Durrani added: “Overall, we expect 79,738 units in total to be completed over the next three years. The corresponding growth in population, which usually averages 5 percent per year, should see a further 441,000 new people added to the city.
“While it may appear that supply and demand are well matched, particularly as 30-40 percent of the announced supply is likely to be delayed, or rephased, as has been the case historically, our concern remains centred on the fact that the vast majority of planned supply is designed to cater to the high-earning segment of the population.”
3 Dec 2017
LONDON: The looming introduction of VAT is encouraging Dubai developers to offer more attractive payment plans, according to brokers.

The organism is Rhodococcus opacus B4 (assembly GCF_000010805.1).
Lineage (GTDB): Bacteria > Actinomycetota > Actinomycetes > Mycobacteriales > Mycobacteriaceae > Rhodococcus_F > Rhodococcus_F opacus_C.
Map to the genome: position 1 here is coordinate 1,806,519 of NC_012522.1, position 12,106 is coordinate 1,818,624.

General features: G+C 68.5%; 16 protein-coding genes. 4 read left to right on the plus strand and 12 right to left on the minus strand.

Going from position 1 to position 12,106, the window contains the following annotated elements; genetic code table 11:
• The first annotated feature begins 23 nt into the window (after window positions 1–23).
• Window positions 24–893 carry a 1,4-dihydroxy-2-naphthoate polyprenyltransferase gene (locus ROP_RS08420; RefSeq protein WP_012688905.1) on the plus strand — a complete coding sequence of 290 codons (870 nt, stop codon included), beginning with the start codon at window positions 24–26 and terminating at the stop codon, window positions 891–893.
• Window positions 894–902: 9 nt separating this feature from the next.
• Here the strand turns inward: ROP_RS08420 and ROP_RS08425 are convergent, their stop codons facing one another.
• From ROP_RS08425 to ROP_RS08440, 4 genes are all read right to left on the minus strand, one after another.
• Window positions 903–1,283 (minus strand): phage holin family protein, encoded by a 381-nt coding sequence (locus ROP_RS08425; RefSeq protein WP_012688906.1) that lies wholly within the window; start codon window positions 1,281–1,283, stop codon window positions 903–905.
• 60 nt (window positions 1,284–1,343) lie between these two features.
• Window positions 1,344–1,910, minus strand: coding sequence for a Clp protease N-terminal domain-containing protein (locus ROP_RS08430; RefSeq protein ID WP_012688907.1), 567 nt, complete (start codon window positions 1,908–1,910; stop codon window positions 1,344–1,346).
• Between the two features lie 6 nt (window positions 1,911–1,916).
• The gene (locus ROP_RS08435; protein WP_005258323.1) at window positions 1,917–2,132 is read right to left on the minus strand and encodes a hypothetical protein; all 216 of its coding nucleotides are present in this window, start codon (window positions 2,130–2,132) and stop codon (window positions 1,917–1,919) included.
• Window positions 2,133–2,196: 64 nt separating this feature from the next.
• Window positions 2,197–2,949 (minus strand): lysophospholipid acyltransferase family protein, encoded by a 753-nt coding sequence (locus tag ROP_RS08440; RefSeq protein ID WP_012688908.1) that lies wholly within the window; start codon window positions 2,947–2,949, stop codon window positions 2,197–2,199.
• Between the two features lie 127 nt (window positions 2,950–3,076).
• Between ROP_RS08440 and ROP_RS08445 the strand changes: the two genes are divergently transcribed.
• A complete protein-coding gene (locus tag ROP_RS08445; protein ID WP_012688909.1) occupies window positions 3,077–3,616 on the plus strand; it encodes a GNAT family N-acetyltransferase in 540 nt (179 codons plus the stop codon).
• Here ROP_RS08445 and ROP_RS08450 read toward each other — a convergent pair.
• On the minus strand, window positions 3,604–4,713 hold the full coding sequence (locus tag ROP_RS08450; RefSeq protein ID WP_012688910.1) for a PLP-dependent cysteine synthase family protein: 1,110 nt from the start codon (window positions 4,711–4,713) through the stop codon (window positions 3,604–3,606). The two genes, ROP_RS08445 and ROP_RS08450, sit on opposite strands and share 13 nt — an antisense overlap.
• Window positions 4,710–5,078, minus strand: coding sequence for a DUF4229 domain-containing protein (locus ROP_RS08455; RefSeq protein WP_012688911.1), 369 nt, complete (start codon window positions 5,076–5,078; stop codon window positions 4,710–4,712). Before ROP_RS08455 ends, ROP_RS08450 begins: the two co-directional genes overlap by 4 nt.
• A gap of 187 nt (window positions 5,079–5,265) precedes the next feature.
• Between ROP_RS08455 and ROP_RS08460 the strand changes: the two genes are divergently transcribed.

It coincides with a flood of new homes hitting the market following four years of rampant development fueled by developer stage payment financing schemes.
“Residential developers are wary of not being able to benefit from rebates on the cost of construction materials, should they be unable to sell all units in a development within three years of completion,” said Faisal Durrani, head of research at Cluttons, the real estate consultancy.
“This is already driving ever more favorable payment plans, which extend well beyond handover. Positively, it does mean that we may see an end to the “build it and they will come” mentality that has prevailed for a number of years and developers are likely to carry out better market due diligence and bring forward schemes that are better matched to the local socioeconomic environment and, more importantly, better matched to most households’ budgets.”